When tiny Tattnall County Hospital in rural southeastern Georgia closed its doors eight months ago, the prognosis for recovery was grim. Even the most optimistic local residents figured the 40-bed hospital, losing money at the rate of about $58,000 a month, was gone for good.
Then, to the surprise of almost everyone in the small town of Reidsville (population 2,400), an unlikely savior stepped in to save the ailing hospital-at least for the time being.
Jim Burnette, an Atlanta-area healthcare consultant with no experience in hospital administration, took over Tattnall from the local county governing board without paying a penny and reopened it in early October as a private, for-profit facility with about half its former staff and a new lease on life.
Hospital admissions for the first three months since reopening are running about 15% above the 1999 average. And emergency room visits are averaging 450 a month-the same as in the previous year. Meantime, labor costs have been sliced in half. Burnette, who expected to struggle through the first six months of this new venture, now expects to turn a profit by the end of this month.
"Most people will tell you that rural hospitals are doomed to failure," says Burnette, whose 4-year-old consulting firm in the south Atlanta suburb of Peachtree City focuses on resource-management systems for hospitals. "Well, I looked at this hospital, and I said, `This doesn't have to happen. We can make this work.' Of course, the jury's still out."
Despite his lack of experience in hospital management, Burnette expresses unbounded faith in the future of small, financially troubled facilities such as Tattnall that usually don't get a second chance once they close their doors.
Tattnall's fiscal struggles are emblematic of many rural hospitals in Georgia and across the nation. In the past two years, three of the four shuttered Georgia hospitals were in rural areas. With higher populations of Medicare and Medicaid patients, these rural hospitals often have less flexibility to spread their resources, says Holly Bates-Snow, vice president for government relations at the Georgia Hospital Association.
With historically thin profit margins, rural hospitals must "connect" to the local community with better marketing and promotion, Burnette says.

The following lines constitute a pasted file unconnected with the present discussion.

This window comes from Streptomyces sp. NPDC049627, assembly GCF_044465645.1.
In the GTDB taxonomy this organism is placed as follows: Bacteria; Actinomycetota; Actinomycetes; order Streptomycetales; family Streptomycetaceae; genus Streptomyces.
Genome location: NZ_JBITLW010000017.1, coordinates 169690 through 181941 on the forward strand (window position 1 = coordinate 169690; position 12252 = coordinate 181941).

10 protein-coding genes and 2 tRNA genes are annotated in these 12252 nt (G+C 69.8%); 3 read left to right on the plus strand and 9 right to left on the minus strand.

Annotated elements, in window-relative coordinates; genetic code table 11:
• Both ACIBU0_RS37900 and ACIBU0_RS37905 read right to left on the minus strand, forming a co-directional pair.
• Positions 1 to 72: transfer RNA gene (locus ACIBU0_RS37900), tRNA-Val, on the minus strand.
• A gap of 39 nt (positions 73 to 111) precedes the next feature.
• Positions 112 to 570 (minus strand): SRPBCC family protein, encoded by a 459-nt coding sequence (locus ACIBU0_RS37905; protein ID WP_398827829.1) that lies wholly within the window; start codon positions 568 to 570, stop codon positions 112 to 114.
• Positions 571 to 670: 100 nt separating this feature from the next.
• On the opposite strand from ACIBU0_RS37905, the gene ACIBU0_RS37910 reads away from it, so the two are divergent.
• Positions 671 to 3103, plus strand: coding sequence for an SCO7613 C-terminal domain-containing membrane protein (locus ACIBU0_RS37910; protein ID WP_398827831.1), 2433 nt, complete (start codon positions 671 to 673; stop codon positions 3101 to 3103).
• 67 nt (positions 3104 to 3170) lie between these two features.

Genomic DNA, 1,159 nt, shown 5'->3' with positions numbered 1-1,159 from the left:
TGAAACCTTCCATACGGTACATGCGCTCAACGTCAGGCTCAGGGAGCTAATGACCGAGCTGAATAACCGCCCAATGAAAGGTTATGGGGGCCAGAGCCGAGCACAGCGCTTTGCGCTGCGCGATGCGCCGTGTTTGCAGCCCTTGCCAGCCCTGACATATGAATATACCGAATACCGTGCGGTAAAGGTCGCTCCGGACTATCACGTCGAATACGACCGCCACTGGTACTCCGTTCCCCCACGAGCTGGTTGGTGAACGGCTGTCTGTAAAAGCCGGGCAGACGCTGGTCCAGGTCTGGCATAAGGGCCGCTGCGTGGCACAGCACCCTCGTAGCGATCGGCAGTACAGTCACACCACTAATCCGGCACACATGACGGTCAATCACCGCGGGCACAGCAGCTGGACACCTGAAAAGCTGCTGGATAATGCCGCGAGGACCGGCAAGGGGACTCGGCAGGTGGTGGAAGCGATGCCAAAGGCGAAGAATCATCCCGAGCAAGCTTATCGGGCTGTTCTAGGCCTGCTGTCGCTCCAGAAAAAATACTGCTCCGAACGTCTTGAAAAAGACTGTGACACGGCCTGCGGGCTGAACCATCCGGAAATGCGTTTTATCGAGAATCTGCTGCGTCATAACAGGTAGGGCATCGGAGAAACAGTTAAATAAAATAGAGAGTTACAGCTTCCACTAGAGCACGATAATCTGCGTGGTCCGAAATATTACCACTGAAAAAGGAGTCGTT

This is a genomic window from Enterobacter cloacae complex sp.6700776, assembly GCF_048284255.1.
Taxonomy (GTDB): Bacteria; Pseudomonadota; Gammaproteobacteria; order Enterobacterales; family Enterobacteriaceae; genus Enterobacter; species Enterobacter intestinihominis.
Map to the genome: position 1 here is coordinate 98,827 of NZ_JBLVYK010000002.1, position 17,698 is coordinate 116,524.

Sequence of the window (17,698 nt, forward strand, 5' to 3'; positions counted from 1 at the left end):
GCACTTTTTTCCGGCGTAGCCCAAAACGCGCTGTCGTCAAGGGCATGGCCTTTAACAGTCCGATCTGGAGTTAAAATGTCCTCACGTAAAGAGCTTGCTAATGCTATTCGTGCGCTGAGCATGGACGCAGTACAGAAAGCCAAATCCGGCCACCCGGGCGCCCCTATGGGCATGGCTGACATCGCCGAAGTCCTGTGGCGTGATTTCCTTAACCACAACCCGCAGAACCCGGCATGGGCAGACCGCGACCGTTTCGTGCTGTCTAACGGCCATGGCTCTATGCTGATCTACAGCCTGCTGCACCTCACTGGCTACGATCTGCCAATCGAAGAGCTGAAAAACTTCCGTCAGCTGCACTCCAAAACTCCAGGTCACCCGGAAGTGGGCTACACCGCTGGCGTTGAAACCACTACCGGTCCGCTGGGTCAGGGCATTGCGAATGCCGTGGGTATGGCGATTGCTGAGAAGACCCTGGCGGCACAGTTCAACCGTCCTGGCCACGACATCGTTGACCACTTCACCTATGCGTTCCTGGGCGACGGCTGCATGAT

He says he also expects to improve the billing and collection process and to develop a sense of partnership with the nearly two dozen physicians who have privileges at the hospital. But his most dramatic immediate step was cutting staff, reducing by about half the number of full-time employees.
"The hospital had anywhere from 50 to 77 employees (in recent years), and a census of about eight inpatients," says the 52-year-old Burnette. "That cannot work. We're operating at about half the number of employees, and providing a better level of service, according to the comments we're getting."
Saddled with $3.5 million in debt, the hospital was forced to shut down when the Tattnall County Commission refused a request for a $100,000 emergency bailout. Earlier in the year, commissioners extended a $148,000 line of credit that only temporarily halted the financial bleeding at the 26-year-old hospital.
"The closing of the hospital was a long, drawn-out process," says John Cheney, executive director of the Tattnall County Development Authority. "It was like a terminally ill patient, watching it die slowly. From the standpoint of (Burnette) coming in, that was basically a prayer answered. The county government had extended itself to the point where it just couldn't do anything else to help."
During the six-month shutdown of the only hospital in Tattnall County, residents were forced to drive to adjoining counties for services, adding as much as 40 minutes to a trip to the hospital. Gene Crapse, the Tattnall County manager, calls Burnette a "white knight" whose bold business decision helped pump some vitality into a community struggling through an extended economic slump. Local business leaders felt that Tattnall County, population 19,000, a farming community whose claim to fame is being the site of the world's largest bait-cricket farm, would never attract new industry without a hospital of its own. "When a rural hospital like this disappears, you disenfranchise a lot of folks from healthcare," Crapse says. "This is very important to this community-economically as well as from a healthcare perspective."
In his deal with Tattnall County, Burnette assumed all of the facility's $3.5 million in debt-along with its estimated $2.5 million in assets. Crapse acknowledges that there was some concern among local government officials about relinquishing those assets.
"From a business point of view, there was no way for the (hospital authority) to get to that light at the end of the tunnel," he says. "The hospital was in such a state of financial mess, it had no maneuvering room. Was there some forlorn feeling about giving away these assets? Certainly there was. These were county assets; the citizens paid for them. But that hospital, essentially, was just an empty shell."
Burnette says he thinks the deal was good for his company and Tattnall County: "They were sitting there with a dilemma they couldn't solve. I came in and said, `I can solve the problem. I'll take all your debt.' They really didn't have any options. I told them that I believe, fundamentally, that both parties have to win or it's not a good deal."